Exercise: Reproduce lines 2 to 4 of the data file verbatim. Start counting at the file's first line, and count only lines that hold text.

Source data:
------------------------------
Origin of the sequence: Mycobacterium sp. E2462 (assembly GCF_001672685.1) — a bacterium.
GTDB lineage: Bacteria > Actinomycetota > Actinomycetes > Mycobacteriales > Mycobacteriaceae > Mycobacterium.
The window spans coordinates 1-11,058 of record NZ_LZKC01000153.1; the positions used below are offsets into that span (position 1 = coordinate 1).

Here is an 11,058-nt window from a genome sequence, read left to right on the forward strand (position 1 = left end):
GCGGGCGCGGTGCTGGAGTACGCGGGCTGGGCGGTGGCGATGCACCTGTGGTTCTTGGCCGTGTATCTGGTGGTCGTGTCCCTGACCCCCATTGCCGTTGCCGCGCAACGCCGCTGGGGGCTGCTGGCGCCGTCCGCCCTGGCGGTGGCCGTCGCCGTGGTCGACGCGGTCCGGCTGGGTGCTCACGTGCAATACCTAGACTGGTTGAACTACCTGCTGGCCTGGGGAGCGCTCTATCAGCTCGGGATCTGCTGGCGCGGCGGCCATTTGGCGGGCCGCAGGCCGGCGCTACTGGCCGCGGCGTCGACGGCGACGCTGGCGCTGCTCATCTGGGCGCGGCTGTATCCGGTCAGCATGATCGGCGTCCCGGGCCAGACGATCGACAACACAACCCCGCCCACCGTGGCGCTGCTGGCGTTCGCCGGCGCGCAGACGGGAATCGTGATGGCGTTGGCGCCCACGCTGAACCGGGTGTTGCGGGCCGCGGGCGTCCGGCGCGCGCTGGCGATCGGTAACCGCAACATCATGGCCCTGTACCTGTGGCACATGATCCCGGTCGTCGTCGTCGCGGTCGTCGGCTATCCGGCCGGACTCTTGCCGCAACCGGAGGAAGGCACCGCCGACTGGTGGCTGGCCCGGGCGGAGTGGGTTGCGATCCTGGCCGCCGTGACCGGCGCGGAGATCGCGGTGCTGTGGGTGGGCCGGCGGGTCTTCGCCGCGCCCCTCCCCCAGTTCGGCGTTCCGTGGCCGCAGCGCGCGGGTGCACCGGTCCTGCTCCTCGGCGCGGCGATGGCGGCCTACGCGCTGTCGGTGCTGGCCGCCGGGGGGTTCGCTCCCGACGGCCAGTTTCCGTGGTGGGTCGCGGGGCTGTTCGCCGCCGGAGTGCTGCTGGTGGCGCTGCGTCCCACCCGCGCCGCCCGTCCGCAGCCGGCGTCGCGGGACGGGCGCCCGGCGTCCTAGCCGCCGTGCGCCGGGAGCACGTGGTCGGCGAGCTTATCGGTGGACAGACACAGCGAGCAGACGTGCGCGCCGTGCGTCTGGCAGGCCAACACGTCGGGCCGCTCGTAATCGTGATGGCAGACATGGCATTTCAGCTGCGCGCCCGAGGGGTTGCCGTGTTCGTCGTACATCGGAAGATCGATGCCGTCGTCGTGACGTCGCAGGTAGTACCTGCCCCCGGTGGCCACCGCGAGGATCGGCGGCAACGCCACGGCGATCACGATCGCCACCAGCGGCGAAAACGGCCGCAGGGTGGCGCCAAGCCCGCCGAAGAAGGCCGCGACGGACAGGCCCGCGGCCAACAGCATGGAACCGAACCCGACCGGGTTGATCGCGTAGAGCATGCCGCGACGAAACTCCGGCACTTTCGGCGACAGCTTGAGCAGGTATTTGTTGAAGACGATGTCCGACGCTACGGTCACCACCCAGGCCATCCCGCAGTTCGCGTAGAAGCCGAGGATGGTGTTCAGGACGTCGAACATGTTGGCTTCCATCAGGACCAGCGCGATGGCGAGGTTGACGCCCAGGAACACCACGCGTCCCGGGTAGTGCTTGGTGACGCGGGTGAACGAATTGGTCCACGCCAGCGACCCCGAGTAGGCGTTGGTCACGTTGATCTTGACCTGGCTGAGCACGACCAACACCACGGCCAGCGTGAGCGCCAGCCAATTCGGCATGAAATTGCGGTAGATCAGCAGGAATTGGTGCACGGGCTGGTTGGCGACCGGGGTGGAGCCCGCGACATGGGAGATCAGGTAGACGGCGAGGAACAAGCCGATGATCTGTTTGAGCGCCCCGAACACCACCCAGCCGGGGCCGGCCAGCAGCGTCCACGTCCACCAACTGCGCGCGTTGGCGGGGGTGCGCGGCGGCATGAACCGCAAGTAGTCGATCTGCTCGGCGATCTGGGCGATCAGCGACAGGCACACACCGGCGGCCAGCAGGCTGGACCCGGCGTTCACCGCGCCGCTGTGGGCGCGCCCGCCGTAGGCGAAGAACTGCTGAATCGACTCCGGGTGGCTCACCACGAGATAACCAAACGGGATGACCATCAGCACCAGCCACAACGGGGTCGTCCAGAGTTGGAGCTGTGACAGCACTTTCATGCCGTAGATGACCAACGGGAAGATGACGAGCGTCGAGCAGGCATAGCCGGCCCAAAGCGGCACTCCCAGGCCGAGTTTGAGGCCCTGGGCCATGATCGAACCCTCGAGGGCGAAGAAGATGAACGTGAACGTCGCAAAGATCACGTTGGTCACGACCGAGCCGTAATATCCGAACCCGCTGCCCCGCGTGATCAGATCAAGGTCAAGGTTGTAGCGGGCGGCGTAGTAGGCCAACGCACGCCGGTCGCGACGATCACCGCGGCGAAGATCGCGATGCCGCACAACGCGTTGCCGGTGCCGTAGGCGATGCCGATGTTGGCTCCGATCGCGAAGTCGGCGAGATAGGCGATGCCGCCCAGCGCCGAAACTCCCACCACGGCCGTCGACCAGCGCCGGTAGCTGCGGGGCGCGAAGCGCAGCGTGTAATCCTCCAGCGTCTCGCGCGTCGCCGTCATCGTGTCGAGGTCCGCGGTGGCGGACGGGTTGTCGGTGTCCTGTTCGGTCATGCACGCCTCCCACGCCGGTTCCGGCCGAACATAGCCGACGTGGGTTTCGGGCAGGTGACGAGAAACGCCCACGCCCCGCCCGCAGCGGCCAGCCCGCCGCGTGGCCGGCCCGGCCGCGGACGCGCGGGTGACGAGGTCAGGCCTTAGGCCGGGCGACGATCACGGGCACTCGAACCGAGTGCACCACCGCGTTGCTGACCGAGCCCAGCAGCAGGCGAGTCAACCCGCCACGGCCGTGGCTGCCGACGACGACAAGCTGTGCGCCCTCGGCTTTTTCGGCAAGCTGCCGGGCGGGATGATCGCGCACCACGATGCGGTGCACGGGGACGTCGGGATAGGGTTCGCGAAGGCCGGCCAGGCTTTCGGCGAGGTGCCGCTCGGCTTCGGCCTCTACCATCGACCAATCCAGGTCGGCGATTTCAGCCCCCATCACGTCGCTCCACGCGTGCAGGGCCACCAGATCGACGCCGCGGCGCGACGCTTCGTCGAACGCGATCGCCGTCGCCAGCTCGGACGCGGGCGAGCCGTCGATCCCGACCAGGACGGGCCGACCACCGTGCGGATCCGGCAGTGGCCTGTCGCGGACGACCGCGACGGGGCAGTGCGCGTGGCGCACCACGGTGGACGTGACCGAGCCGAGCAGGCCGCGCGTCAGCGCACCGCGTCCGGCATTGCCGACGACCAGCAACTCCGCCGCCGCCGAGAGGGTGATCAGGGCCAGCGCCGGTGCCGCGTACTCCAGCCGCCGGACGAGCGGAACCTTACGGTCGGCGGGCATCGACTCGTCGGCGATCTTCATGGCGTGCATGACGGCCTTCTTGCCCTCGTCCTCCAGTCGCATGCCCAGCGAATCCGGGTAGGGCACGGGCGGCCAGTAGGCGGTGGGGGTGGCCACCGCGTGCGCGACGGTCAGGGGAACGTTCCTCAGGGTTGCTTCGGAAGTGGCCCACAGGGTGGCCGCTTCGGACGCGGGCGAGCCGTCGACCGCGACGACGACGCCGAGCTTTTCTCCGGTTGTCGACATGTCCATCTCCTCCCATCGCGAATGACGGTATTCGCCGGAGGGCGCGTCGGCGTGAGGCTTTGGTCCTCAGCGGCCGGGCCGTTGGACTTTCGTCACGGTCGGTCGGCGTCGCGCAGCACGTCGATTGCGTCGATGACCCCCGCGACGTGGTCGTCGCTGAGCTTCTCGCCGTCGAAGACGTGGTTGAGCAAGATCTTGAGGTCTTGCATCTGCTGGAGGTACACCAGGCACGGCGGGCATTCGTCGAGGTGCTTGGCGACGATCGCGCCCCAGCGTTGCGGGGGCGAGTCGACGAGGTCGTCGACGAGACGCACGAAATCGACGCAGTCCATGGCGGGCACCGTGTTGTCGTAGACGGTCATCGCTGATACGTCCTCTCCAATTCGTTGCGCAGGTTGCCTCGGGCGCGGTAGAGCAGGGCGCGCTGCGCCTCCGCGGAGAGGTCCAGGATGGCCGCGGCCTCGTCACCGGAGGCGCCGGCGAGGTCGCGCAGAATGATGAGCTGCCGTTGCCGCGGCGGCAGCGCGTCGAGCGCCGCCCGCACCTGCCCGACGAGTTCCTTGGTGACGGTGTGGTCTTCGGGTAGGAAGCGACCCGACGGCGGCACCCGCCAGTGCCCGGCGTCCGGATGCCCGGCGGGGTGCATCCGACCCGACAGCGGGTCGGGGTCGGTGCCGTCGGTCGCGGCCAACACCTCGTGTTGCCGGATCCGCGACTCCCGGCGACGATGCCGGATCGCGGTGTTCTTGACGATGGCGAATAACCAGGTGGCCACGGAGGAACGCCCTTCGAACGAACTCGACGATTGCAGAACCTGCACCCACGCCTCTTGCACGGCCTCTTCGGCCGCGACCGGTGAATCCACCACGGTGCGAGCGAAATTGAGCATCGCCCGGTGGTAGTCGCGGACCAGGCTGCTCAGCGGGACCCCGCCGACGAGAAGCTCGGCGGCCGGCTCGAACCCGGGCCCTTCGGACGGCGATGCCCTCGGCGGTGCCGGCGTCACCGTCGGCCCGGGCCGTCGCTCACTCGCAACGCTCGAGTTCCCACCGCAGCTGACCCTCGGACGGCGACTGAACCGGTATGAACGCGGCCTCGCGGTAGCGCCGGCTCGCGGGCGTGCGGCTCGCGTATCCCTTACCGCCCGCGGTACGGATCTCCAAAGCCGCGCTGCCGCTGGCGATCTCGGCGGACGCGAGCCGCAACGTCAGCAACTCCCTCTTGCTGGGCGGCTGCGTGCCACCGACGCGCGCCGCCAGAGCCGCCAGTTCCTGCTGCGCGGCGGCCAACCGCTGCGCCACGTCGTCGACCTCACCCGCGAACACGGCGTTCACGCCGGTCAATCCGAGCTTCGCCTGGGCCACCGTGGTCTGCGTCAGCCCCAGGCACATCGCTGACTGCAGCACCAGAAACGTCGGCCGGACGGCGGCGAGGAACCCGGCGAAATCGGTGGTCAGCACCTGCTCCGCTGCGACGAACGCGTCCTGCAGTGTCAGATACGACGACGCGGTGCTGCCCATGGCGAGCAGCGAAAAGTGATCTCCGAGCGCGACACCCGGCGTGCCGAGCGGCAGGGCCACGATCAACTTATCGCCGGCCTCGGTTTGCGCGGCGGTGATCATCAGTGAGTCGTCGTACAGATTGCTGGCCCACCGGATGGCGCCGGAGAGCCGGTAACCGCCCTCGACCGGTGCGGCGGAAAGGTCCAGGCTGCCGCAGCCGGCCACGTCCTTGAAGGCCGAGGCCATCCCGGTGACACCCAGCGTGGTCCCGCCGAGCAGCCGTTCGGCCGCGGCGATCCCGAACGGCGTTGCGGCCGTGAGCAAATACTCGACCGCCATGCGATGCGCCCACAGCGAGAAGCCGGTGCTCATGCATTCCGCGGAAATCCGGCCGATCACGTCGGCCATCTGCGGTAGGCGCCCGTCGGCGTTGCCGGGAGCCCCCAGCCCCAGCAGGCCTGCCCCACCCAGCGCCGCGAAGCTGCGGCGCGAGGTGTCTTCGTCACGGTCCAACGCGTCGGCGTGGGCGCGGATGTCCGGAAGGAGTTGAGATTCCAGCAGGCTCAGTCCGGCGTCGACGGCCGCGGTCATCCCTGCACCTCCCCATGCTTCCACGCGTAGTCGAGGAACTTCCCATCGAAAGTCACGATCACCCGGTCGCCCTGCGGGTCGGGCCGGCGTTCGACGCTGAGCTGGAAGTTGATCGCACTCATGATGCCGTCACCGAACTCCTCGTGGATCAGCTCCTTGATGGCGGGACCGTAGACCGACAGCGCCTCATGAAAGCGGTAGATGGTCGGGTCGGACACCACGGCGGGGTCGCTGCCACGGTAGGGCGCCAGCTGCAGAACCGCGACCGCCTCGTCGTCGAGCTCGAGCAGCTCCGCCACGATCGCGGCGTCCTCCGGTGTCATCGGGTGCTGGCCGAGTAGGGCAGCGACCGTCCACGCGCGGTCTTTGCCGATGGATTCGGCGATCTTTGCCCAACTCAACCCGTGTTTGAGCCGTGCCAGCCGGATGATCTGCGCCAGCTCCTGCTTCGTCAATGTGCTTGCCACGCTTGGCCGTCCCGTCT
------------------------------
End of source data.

GTDB lineage: Bacteria > Actinomycetota > Actinomycetes > Mycobacteriales > Mycobacteriaceae > Mycobacterium.
The window spans coordinates 1-11,058 of record NZ_LZKC01000153.1; the positions used below are offsets into that span (position 1 = coordinate 1).

Here is an 11,058-nt window from a genome sequence, read left to right on the forward strand (position 1 = left end):